(FEMALE PATTERN HAIR LOSS)
Q: WHAT IS ANDROGENETIC ALOPECIA?
Androgenetic alopecia, otherwise known as Female Pattern Hair Loss (FPHL) is a hormone driven loss of density in hair, and this can be hereditary from either side of the family. You do not shed hair more than normal, but hormones ‘attack’ the follicle which causes miniaturisation, thereby reducing the number of hairs able to emerge and individual hairs becoming thinner.
Androgenetic alopecia affects up to 50 percent of females.
Q: WHO IS AFFECTED BY ANDROGENETIC ALOPECIA? WHO IS AT MOST RISK?
Androgenetic alopecia is affected by women. This is a condition which is affected by your genetic disposition of hormone balance or by hormone imbalance/ deficiencies, and usually seen from puberty onwards. Menopause can play a strong role due to fluctuations in hormone levels and the condition is most commonly seen in this group.
Q: HOW DO YOU GET ANDROGENETIC ALOPECIA? WHAT CAUSES IT?
5a Reductase is an enzyme which can be found under the scalp region. When this enzyme with the hormone testosterone is combined by receptors, a more potent hormone is created called Dihydrotestosterone, also known as DHT. It is the DHT that causes miniaturisation.
Q: WHAT ARE THE PRESENTING SYMPTOMS?
There is an abundance of 5a Reductase in the temporal regions and this is the most common area seen in androgenetic alopecia. Areas of thinning hair across the scalp is evidenced, including around the mid-parting area.
Q: HOW IS IT DIAGNOSED?
A diagnosis can be done by examination and reviewing medical notes.
Q: WHAT IS THE PROGNOSIS?
Androgenetic alopecia can present itself over a period of time and can be unpredictable. It can vary depending on the individual, and hair loss can be gradual or in other cases shows rapidly over a number of weeks.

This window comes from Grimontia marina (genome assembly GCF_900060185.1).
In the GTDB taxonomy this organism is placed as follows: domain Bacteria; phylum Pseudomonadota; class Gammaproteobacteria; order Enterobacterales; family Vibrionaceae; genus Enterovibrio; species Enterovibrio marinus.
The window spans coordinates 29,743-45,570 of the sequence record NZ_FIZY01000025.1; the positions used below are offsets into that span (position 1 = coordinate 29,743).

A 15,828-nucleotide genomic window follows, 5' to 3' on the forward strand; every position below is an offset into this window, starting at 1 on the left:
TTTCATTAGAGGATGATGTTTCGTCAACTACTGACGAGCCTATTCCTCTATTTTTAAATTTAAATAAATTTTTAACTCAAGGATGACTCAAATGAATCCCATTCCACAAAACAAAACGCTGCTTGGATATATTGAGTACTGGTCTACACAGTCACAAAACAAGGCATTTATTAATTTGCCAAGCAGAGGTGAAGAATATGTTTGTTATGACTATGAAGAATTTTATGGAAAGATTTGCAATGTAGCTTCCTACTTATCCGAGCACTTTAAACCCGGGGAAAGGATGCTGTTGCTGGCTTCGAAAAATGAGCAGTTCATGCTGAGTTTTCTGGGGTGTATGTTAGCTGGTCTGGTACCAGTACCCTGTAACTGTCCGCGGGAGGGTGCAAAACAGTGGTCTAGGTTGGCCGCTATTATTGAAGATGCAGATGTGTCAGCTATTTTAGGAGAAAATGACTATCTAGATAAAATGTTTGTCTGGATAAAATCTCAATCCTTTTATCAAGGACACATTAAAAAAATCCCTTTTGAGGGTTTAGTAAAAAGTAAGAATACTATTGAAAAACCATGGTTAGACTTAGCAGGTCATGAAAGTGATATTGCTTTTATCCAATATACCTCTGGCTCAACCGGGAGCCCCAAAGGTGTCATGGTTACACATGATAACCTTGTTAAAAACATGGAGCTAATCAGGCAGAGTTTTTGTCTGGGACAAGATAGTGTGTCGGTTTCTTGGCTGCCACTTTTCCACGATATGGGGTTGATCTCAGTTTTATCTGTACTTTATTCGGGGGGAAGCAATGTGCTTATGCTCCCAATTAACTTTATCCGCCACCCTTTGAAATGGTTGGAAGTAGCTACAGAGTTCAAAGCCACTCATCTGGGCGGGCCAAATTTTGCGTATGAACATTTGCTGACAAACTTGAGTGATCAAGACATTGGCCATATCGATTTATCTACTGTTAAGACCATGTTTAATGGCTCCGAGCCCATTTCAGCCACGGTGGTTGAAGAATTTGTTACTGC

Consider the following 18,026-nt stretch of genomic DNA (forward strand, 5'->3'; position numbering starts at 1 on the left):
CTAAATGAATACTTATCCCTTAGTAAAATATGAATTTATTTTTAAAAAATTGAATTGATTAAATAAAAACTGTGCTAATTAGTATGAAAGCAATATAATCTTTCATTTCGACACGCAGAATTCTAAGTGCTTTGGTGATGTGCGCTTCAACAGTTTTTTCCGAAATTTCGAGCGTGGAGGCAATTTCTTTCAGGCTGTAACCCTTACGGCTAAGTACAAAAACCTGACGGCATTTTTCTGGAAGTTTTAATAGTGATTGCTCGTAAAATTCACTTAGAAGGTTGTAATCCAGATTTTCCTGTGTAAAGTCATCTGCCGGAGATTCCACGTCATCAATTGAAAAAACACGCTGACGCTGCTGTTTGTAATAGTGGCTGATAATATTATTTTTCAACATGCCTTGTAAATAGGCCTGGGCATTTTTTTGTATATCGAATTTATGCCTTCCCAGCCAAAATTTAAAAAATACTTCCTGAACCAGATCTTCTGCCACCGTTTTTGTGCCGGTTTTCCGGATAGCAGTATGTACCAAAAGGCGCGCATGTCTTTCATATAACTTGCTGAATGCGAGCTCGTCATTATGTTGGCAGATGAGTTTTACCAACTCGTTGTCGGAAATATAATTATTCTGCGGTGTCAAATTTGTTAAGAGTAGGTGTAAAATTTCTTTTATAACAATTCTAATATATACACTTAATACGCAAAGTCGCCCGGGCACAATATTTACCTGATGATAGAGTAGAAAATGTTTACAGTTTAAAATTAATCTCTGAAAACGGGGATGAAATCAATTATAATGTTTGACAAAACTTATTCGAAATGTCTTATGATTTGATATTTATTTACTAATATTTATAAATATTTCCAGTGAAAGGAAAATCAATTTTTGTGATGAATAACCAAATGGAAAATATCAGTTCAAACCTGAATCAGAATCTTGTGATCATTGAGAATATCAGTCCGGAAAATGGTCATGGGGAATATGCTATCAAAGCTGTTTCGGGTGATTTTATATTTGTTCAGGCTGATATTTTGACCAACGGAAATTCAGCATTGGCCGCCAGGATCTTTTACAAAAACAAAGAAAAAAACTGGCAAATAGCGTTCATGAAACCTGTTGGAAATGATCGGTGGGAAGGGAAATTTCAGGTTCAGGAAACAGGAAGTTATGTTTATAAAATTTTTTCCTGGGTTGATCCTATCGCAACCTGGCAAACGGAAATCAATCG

Q: WHAT TYPES OF TREATMENT IS AVAILABLE? HOW DO YOU PREVENT ANDROGENETIC ALOPECIA? WHAT CAN I DO TO CONTROL MY SYMPTOMS?
Treatment is dependent on age, review of prognosis, hormone levels and medical history. Further tests or investigation may be necessary to support the most effective treatment pathway.
Treatments can include a bespoke prescription that can include ingredients such as minoxidil. This supports the follicle only when in use, and for some individuals can experience a short period of accelerated shedding when stopping use.
Other treatments can include bespoke topical treatments, finasteride, or oral hormone prescriptions.
There may be contraindications from prescriptions such as the use of antidepressants, and therefore hair loss is improved when stopping the medication and relying on an alternative.
Low laser light therapy (LLLT) penetrates the soft tissue and can stimulate cell division. There are conflicting findings on its successful application.
Silk pillowcases can offer less friction between the scalp and hair follicles.
Coloured hair powders and sprays can be used to disguise areas of pattern loss.
Scalp micropigmentation (tattoo) on the scalp provides a more sustainable option to coloured hair powders.
Hair replacement systems can conceal hair loss.
Hair transplantation using donor follicles surgically transferred onto the scalp, or Platelet Rich Plasma Therapy (PRPT) can provide a long-term replacement option.
Nutritional plans can provide support to optimise hair and scalp health – this considers dietary requirements, supplements, vitamin replacements as well as restricting foods or increasing foods that can increase hormone levels.
Stress and lifestyle can play a part in impacting female pattern hair loss, including smoking.
Consideration of certain hair treatments and accessories e.g. tongs, may be useful to limit further shedding.
Your trichologist will discuss and recommend a treatment pathway that is appropriate to your needs.